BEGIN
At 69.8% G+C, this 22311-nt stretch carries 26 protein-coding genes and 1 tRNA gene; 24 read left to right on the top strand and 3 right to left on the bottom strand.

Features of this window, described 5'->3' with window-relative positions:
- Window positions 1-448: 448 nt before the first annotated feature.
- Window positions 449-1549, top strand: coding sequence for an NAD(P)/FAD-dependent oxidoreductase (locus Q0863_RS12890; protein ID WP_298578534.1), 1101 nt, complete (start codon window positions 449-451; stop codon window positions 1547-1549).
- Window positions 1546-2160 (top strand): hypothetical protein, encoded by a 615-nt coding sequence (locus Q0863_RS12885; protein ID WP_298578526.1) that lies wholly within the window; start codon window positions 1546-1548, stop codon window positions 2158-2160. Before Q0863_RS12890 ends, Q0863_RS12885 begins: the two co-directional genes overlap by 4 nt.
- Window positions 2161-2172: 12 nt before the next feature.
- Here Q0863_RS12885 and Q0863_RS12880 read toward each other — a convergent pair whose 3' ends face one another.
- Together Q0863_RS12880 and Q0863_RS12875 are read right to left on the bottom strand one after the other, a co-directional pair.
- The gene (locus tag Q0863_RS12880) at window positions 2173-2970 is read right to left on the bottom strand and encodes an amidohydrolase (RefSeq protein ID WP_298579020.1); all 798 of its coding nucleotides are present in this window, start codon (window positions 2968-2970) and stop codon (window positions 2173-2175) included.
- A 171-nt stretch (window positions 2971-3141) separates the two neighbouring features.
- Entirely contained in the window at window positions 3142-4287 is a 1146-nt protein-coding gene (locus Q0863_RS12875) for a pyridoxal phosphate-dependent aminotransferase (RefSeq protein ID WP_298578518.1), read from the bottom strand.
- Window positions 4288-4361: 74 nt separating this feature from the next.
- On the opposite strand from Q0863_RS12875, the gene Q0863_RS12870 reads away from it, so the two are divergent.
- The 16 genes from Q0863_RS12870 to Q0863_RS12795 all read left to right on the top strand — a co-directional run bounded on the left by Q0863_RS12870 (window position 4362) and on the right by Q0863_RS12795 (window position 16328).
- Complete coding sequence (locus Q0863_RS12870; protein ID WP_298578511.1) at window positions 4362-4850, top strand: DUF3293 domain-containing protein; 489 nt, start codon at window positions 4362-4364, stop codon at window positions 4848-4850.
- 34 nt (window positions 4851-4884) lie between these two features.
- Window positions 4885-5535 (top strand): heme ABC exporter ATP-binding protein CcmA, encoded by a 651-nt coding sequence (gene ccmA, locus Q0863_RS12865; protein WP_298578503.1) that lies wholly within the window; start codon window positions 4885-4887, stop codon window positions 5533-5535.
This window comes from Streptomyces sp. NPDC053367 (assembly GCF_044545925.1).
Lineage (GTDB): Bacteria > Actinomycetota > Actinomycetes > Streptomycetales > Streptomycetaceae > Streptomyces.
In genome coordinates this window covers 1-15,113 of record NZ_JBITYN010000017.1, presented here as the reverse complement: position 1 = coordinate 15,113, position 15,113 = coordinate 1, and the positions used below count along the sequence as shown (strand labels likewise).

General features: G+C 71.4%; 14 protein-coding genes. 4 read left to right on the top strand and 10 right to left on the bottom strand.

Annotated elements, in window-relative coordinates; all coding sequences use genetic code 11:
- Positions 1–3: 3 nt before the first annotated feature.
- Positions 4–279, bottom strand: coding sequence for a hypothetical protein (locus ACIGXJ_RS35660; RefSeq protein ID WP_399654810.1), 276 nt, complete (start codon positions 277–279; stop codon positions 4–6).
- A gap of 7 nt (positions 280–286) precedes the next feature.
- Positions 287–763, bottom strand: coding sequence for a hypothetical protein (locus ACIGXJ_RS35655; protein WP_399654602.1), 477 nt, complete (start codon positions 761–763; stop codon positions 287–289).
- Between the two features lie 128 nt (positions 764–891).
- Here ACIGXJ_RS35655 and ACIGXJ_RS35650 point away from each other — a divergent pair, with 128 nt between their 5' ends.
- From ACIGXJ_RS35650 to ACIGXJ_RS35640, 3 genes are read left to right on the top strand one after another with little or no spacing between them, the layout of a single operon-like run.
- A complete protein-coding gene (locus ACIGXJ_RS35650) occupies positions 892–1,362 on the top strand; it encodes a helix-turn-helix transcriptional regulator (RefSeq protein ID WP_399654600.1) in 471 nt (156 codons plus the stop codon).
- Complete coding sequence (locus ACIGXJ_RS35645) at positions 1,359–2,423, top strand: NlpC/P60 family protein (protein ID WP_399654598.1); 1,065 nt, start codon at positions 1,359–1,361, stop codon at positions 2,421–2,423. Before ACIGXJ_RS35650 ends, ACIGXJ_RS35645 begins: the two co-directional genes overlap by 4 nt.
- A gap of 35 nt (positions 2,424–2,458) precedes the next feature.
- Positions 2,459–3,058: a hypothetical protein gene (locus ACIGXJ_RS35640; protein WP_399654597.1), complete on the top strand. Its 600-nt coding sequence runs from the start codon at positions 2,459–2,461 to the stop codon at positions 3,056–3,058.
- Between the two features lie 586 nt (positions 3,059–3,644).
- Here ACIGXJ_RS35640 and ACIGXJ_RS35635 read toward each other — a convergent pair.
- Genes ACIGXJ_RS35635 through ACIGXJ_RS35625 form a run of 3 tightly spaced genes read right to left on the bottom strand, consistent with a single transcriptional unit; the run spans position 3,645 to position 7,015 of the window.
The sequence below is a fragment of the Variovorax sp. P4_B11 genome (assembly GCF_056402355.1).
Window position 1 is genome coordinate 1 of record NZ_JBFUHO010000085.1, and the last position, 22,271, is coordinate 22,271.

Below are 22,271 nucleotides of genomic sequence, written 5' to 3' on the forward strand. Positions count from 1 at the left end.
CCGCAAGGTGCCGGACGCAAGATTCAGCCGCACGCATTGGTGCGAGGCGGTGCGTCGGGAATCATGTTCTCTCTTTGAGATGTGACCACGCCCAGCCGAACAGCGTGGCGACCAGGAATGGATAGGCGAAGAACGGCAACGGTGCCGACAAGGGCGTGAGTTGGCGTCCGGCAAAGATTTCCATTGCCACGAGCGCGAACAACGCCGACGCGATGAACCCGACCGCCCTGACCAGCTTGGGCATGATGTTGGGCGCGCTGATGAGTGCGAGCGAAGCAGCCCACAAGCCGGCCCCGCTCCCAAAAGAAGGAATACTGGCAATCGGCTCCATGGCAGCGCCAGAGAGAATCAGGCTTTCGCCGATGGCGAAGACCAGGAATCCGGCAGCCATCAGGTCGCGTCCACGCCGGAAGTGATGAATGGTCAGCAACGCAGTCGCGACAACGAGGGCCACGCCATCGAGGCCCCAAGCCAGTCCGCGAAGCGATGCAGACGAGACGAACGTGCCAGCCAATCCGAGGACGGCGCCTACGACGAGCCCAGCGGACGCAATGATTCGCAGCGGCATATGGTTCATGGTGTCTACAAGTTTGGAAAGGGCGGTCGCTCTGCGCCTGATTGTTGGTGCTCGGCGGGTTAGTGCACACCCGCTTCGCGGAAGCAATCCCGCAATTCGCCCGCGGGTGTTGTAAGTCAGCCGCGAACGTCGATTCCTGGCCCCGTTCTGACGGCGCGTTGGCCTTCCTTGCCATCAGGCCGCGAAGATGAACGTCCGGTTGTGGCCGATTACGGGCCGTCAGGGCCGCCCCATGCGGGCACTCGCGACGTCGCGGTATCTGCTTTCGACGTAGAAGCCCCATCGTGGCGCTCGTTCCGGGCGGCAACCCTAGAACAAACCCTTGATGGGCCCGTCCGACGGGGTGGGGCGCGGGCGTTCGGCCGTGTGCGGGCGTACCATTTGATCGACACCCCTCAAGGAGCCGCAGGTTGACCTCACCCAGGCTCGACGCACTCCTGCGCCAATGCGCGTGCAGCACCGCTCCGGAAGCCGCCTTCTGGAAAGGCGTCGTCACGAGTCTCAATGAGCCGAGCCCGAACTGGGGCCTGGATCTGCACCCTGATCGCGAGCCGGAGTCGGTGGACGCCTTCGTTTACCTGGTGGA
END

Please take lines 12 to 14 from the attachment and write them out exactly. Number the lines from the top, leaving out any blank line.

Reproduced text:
- Window positions 4288-4361: 74 nt separating this feature from the next.
- On the opposite strand from Q0863_RS12875, the gene Q0863_RS12870 reads away from it, so the two are divergent.
- The 16 genes from Q0863_RS12870 to Q0863_RS12795 all read left to right on the top strand — a co-directional run bounded on the left by Q0863_RS12870 (window position 4362) and on the right by Q0863_RS12795 (window position 16328).